Critic's Choice for the week of October 13-19, 2004 

Our writers tell you what's hot this week.


Caetano Veloso is one of Brazil's great singers, songwriters and bandleaders, always full of surprises. In past concerts he's featured Spanish language hits and carnival bands. His latest CD, A Foreign Sound?, featured his interpretations of tunes by Paul Anka, Irving Berlin, and David Byrne, so anything is possible. Presented by SF Jazz Festival Saturday, 8 p.m. at the Masonic Auditorium in San Francisco. 415-776-1999 or (j.poet)


The San Francisco Bach Choir dares to pilgrimage across our seismically unfit bridge Saturday to present J.S. Bach's two Lutheran Missae Breves in Berkeley's First Congregational Church. With excellent solos from alto Elspeth Franks, tenor Daniel Hutchings, bass Tim Krol, and oboist Debra Nagy, the SFBC Concentus Chamber Ensemble and Period Consort will also perform Bach's Mass in G Major and G Minor, with Vivaldi's Oboe Concerto in F Major thrown in for many a good measure. $18-$30, 8 p.m. 415-441-4942 or (Jason Victor Serinus)


A folksinger who has devoted her life to saving nature's wonders through activism and music, Melissa Crabtree is ill from mercury and lead poisoning, and has no medical coverage for treatment. Coming to her aid in Thursday's "Get the Lead Out" benefit concert for Crabtree at Berkeley's Freight & Salvage are some of the most active and creative friends on the Bay Area singer-songwriter scene: Rebecca Riots (reuniting once again for a good cause), Rachel Garlin, and Shelley Doty. If she feels up to it, Crabtree will also perform. $17.50-$18.50, 8 p.m. 510-548-1761 or (Larry Kelp)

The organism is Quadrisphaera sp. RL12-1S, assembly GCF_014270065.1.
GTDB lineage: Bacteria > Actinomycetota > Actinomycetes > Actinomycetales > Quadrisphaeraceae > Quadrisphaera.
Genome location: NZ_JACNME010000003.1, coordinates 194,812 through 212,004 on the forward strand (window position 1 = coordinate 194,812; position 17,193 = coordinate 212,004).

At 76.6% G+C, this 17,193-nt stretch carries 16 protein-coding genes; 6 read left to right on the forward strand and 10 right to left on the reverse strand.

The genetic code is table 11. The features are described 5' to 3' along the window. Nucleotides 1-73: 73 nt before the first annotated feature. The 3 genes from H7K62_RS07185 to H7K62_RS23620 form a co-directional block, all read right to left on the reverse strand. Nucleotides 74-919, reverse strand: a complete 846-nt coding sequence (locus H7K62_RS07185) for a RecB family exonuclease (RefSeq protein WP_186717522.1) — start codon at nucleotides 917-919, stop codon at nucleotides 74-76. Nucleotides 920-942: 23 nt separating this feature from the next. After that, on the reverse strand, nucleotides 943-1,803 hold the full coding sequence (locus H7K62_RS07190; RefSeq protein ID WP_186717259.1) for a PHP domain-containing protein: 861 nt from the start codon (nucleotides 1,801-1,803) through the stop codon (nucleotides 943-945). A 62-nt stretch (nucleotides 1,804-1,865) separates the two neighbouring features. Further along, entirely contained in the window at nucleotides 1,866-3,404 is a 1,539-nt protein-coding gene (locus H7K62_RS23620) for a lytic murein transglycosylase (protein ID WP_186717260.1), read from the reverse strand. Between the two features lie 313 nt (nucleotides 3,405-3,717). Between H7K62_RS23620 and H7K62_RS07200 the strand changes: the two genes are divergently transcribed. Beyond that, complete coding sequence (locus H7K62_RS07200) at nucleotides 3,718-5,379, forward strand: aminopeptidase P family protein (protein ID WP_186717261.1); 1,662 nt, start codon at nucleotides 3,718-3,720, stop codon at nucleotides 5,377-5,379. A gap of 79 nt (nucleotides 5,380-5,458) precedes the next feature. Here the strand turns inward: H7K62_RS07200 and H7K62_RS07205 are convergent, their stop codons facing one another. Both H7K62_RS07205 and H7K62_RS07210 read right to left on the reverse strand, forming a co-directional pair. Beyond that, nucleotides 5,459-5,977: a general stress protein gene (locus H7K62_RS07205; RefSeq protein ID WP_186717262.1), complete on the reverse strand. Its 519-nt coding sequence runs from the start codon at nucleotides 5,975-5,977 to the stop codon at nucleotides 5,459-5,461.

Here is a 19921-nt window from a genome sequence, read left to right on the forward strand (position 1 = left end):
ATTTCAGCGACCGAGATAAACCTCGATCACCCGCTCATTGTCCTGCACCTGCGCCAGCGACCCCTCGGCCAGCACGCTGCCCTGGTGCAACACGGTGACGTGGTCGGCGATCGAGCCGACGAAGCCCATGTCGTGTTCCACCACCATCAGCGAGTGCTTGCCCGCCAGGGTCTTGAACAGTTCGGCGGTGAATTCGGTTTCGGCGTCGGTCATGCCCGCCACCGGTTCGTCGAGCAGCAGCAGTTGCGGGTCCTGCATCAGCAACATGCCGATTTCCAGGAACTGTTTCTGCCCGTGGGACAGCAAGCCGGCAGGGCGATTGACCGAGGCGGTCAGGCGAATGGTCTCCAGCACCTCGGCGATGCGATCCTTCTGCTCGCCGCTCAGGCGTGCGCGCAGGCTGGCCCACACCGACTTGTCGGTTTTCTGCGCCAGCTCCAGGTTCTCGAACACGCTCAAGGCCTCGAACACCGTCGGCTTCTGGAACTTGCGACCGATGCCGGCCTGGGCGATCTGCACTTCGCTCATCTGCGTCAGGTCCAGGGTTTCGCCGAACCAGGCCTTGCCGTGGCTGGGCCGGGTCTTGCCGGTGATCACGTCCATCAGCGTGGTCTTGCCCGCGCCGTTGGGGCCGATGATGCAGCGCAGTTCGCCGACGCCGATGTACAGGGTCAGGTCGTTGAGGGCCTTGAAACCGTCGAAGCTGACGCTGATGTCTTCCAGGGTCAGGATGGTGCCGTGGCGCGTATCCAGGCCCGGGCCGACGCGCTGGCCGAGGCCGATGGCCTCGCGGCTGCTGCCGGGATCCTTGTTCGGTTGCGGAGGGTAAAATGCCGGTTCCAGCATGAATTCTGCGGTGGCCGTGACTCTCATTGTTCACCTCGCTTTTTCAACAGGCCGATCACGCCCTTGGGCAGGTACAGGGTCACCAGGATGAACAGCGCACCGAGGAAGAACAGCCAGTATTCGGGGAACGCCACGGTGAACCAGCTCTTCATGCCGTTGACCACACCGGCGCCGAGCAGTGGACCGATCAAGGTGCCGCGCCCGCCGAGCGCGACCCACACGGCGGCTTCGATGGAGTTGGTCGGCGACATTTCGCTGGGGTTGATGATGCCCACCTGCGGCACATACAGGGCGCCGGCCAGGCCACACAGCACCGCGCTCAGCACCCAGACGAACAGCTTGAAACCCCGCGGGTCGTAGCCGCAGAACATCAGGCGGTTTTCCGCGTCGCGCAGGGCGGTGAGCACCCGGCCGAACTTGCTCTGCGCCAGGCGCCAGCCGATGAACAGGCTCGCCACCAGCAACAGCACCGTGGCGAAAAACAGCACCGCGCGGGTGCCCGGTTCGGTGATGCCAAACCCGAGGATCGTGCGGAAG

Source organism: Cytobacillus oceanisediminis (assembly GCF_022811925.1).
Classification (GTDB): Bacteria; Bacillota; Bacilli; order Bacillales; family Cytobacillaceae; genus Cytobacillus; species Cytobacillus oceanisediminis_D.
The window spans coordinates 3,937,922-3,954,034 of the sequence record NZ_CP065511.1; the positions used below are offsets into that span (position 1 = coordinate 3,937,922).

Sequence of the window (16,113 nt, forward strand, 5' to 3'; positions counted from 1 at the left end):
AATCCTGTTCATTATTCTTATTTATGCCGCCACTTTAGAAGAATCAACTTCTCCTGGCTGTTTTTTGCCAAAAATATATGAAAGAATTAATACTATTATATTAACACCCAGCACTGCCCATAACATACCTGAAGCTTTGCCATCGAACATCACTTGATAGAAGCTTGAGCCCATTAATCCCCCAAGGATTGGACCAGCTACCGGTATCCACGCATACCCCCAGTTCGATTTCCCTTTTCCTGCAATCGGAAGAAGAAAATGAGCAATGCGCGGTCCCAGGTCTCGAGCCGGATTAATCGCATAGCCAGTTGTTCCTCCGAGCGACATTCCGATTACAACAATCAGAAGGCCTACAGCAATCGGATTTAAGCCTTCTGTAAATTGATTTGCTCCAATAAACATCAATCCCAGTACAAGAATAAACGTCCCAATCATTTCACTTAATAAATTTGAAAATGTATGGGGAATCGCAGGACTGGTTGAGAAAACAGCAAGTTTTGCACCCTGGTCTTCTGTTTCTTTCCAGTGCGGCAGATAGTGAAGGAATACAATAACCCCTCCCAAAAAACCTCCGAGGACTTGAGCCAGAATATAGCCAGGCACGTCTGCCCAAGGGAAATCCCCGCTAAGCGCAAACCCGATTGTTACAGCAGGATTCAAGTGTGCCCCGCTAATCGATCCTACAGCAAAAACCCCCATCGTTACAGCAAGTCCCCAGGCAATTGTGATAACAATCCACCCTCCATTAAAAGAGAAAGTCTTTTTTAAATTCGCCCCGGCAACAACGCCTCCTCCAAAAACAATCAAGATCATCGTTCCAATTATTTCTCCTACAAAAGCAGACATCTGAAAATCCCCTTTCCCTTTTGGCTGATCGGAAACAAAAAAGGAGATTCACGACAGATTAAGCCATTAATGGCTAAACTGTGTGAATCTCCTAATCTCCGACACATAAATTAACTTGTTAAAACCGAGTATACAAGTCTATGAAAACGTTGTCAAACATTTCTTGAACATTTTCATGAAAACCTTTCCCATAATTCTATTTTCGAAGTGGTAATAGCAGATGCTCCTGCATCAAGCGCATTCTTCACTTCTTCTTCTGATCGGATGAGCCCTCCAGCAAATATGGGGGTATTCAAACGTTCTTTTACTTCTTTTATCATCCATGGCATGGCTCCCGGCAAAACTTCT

Palenque plays son, the traditional Cuban roots music that has recently made a comeback thanks to the work of the Buena Vista Social Club. Singer, guitarist, and songwriter Germàn Donatien came to the Bay Area in 1997 and has put together a small acoustic combo that performs the music with an infectious enthusiasm. Friday at 9:30 at Ashkenaz in Berkeley. $13. 510-525 -5054 or (j.p.)


When not on tour, Reeve Oliver vocalist and guitarist Sean O'Donnell leads the pre-show entertainment at the Dolphin Show at Seaworld in the band's hometown of San Diego. Now that's street cred. Reeve Oliver's self-titled full-length debut album is a wonderful alt-pop specimen, like Weezer with more mainstream leanings. Throw in comparisons to the Lemonheads and Dinosaur Jr., and you're living 1994 all over again. The band opens for Yellowcard at the Warfield Saturday and Sunday. $22.50, 7 p.m. 415-775-9949. (Michael Gowan)


Coral, the latest album for tenor saxophonist Dávid Sanchez, is a symphonic exploration featuring the Prague Philharmonic Orchestra. Arranging and conducting is Carlos Franzetti, who beautifully embroiders the maturity and breadth of the 36-year-old from Guaynabo, Puerto Rico. As an improviser, Sanchez is brilliant, exploring new harmonic ideas with an intuitive syncopation that adds punch to his melodies. He takes over Yoshi's Thursday through Sunday for a weekend full of Latin jazz flavors. 8 and 10 p.m., Sunday 2 and 8 p.m. 510-238-9200. (Jesse "Chuy" Varela)


Harmonica wizard Rod Piazza & his Mighty Flyers are one of the premier purveyors of the West Coast blues sound, a mix of boogie-woogie, swing, jump and R&B. Keepin' It Real, their recent Blind Pig release, almost captures the energy of their live shows, but the real deal is always the way to go. Friday at 8:30 and 10:30 at Biscuits & Blues in San Francisco. $17.50. 415-292-2582. (j.p.)


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